Losing baby teeth to make way for permanent adult teeth is an important rite of childhood. Along with the loss of those precious little teeth is the mythological tooth fairy, who comes in the middle of the night to replace a lost tooth placed underneath the child’s pillow with a small payment. It’s a fun, enjoyable custom for young children who might otherwise be upset and uncomfortable with the loss of a tooth. But when and where did the tooth fairy first originate, and how did it come to be such a popular character of early childhood?
Tooth Fairy Origins
The tooth fairy mythology may have started in early Europe. In Northern Europe, the custom was spoken of in early writings such as the Norse Eddas, where the payment was referred to as the tand-fé (tooth fee). Various superstitions about children’s teeth arose in the Middle Ages. Children in England were told to burn their baby teeth so that they would not have to search for them in their afterlife. As part of Norse culture, Vikings would also pay children for their teeth. Children’s belongings, including their teeth, were believed to give them good fortune in battle. Viking warriors would often wear children’s teeth as necklaces. In olden days, a fear of witches was another reason that people would burn or bury their teeth. A medieval European belief was that if a witch got hold of your teeth, they would have power over you.
The earliest mention of a more modern tooth fairy dates to 1908, with a reference in the Chicago Daily Tribune. In an article titled “Household Hints,” it is recommended that mothers make purchases at the 5-cent counter to replace a tooth from under a pillow with a small gift. The reward value varied by country, the family’s financial status and tooth fees paid to the child’s peers. American children in 2013 would receive, on average, $3.70 per tooth.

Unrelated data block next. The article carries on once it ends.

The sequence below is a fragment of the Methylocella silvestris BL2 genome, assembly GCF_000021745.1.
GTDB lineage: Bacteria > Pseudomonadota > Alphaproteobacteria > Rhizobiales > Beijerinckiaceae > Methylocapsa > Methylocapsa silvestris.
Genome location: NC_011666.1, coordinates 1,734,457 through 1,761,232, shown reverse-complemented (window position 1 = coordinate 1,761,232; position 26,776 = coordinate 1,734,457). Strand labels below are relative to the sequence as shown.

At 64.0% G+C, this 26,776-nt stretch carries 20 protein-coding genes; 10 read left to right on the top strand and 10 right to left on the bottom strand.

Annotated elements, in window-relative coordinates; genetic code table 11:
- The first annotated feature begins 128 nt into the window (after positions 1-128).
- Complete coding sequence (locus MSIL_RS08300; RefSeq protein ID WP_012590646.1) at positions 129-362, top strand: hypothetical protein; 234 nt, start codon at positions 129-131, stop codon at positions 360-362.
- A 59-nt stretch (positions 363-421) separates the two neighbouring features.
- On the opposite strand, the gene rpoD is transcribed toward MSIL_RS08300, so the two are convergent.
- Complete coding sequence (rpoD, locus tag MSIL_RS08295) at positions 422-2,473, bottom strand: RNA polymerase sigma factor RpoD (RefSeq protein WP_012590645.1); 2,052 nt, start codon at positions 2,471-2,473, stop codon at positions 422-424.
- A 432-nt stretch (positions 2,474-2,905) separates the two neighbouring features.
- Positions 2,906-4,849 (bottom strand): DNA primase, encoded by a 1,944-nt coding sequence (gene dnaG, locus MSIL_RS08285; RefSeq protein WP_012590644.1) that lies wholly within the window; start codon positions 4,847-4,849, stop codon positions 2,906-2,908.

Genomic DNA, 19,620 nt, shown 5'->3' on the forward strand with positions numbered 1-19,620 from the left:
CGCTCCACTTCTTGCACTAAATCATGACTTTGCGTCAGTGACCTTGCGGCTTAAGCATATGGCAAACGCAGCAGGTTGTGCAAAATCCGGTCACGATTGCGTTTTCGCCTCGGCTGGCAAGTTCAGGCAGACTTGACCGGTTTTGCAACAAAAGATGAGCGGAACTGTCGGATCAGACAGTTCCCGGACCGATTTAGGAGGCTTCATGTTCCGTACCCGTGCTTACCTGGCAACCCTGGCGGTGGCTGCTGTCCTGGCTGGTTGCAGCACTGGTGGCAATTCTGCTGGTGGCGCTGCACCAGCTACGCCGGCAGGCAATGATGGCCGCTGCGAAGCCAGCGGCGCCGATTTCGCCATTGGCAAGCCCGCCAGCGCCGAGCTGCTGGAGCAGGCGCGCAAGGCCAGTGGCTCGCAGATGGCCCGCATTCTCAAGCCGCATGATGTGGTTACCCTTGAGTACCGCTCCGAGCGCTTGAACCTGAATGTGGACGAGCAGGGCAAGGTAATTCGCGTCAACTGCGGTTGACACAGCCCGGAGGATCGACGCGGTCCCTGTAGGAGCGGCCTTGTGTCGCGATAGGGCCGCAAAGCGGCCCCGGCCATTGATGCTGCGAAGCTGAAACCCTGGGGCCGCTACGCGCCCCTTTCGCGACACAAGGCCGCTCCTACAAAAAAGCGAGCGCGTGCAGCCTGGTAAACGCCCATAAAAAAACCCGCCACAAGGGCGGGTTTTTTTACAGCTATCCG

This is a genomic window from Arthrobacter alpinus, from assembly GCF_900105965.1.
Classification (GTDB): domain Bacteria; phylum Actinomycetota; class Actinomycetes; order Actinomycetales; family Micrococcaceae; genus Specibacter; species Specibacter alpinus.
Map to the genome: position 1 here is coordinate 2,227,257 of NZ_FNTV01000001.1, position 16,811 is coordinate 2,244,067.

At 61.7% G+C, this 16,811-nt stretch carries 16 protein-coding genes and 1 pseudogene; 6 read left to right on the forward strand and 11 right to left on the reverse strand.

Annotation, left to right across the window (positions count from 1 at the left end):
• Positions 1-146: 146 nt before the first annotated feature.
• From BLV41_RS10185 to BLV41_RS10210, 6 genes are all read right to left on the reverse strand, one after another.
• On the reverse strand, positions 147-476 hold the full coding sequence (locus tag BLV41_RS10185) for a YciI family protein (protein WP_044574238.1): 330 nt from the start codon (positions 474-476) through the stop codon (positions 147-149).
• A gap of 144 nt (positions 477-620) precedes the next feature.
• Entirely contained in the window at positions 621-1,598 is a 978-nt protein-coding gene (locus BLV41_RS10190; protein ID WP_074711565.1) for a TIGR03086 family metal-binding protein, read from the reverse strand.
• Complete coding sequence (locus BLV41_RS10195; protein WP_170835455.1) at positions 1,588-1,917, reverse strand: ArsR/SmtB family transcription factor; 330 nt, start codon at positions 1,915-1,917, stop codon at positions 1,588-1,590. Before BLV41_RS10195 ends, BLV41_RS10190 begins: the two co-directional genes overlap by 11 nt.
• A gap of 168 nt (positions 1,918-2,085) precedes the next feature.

What Does the Tooth Fairy Look Like?
Unlike the fairly consistent appearance of other mythological figures like the Easter Bunny and Santa Claus, what the tooth fairy looks like seems to be a matter of opinion. Studies have shown that most believe the tooth fairy is female, and the usual depiction is of a delicate, fairy-like creature with wings and a wand. Artwork in children’s books often show the tooth fairy as a pixie, a child or a ballerina. They might also be depicted as a mother-figure or even a dragon.
Do You Believe in the Tooth Fairy?
While parents might wonder if it’s a good thing to perpetuate the myth of the tooth fairy, it has been found that young children, once they learn that the tooth fairy doesn’t really exist, still enjoy the custom. Research has shown that belief in a tooth fairy can provide some comfort to a frightened child, while parents may value this tradition and the tooth fairy fictional character as a precious part of their baby’s early life, before they grow up and reality infringes on their fantasy life.
Tooth Fairies Around the World
While the tooth fairy is typically a custom in English-speaking countries, many regions from around the world have similar traditions. In Hispanic American and Spanish cultures, the Ratoncito Pérez (“Pérez Mouse” in English), which originated in Madrid in 1894, exchanges the tooth under the child’s pillow with a gift. It is the same in other Spanish speaking areas, though in Peru, Chile and Mexico he’s known as “el Ratón de los Dientes” (The Tooth Mouse). In Italy, France and Belgium, the tooth fairy is also a small mouse. In Scotland, it is a white fairy rat that buys children’s teeth with coins.